With my husband taking the boys out on a daddy-son date today, I had all day to myself. So, I decided to finally pay a visit to Bishop Museum which is the Hawaii State Museum of Natural and Cultural History. There are several exhibit halls and buildings portraying Hawaii - from their ancient gods, kings and queens, people, culture, ocean voyages to sea life, volcanoes, animals and plants. Although the museum is not overly big, I spent almost 4 hours here! Without kids, it was so nice to finally just be able to take my time, read information plaques and actually pay attention to the exhibits rather than chasing after my kids! 

 

DAY 287

''The Wave'' - a traveling sculpture made solely from garbage, lost boat ropes, fishing nets and trash washed up on Hawaii beaches. It is part of the plastic free movement and was made to draw attention to all the plastic use and ocean pollution, asking people to limit their plastic footprint and recycle. You can see here lots and lots of rope, plastic barrels and jugs, broken surfboards, storage boxes and lots of other items people have discarded of, lost or dumped in the ocean. Definitely a sad sight to see.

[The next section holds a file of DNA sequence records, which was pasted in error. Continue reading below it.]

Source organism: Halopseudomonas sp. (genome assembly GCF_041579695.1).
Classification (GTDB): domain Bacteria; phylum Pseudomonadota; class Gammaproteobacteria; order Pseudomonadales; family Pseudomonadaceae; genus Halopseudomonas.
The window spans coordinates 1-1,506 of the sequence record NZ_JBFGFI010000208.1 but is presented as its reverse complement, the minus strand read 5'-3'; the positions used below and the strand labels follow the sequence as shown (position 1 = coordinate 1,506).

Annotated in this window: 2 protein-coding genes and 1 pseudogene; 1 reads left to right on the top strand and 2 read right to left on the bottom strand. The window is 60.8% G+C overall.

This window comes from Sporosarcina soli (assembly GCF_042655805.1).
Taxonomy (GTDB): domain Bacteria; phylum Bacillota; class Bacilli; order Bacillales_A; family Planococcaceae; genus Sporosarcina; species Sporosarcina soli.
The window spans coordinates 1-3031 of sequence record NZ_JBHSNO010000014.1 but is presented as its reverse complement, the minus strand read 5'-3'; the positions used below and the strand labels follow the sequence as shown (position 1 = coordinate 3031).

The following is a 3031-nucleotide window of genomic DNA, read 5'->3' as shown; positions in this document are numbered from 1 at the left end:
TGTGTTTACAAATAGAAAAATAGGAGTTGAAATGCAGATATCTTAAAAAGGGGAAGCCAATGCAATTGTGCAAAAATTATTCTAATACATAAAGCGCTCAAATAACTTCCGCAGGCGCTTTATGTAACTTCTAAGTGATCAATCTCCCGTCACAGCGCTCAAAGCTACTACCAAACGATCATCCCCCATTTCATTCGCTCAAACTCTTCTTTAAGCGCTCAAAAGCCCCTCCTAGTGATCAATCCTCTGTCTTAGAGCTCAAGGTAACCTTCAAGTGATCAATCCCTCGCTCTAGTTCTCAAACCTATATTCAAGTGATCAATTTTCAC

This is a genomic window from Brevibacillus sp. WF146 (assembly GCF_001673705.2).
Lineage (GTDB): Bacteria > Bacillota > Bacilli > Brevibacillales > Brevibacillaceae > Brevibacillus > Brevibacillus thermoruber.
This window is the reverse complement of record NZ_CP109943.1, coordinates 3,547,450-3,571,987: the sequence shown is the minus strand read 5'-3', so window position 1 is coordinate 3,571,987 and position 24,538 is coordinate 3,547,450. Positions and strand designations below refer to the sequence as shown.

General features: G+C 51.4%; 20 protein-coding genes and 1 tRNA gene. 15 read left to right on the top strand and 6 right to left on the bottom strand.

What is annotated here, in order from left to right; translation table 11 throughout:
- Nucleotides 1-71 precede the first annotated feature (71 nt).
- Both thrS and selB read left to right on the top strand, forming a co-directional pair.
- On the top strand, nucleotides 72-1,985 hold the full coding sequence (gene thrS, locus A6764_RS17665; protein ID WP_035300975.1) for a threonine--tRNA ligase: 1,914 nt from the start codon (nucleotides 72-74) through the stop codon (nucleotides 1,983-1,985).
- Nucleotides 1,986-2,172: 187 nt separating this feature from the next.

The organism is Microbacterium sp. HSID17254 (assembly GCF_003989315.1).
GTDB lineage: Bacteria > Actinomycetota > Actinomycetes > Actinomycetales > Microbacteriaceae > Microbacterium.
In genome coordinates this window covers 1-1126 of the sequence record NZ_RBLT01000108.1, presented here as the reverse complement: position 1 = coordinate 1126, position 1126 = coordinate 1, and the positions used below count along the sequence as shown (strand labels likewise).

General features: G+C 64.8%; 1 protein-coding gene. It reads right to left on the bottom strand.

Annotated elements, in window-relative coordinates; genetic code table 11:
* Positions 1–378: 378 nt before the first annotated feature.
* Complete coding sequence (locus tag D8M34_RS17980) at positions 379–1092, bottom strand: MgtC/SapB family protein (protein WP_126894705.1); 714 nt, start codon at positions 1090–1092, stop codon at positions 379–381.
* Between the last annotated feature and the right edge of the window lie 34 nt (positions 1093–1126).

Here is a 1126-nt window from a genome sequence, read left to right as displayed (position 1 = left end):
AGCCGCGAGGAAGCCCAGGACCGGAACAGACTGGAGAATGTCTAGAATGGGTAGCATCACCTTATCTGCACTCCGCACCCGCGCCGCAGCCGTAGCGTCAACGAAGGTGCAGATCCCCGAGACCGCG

DAY 288

A very exciting weekend for our boys - another camping trip! After our camping at Ho'omaluhia Botanical Garden failed 2 weekends ago due to historic rains and flooding, we rebooked it for this week and got lucky, the weather was perfect - warm, sunny and dry with no rain. So, we set up our little campsite with some gorgeous mountain views and enjoyed the day by playing games, exploring the garden and sitting by the campfire.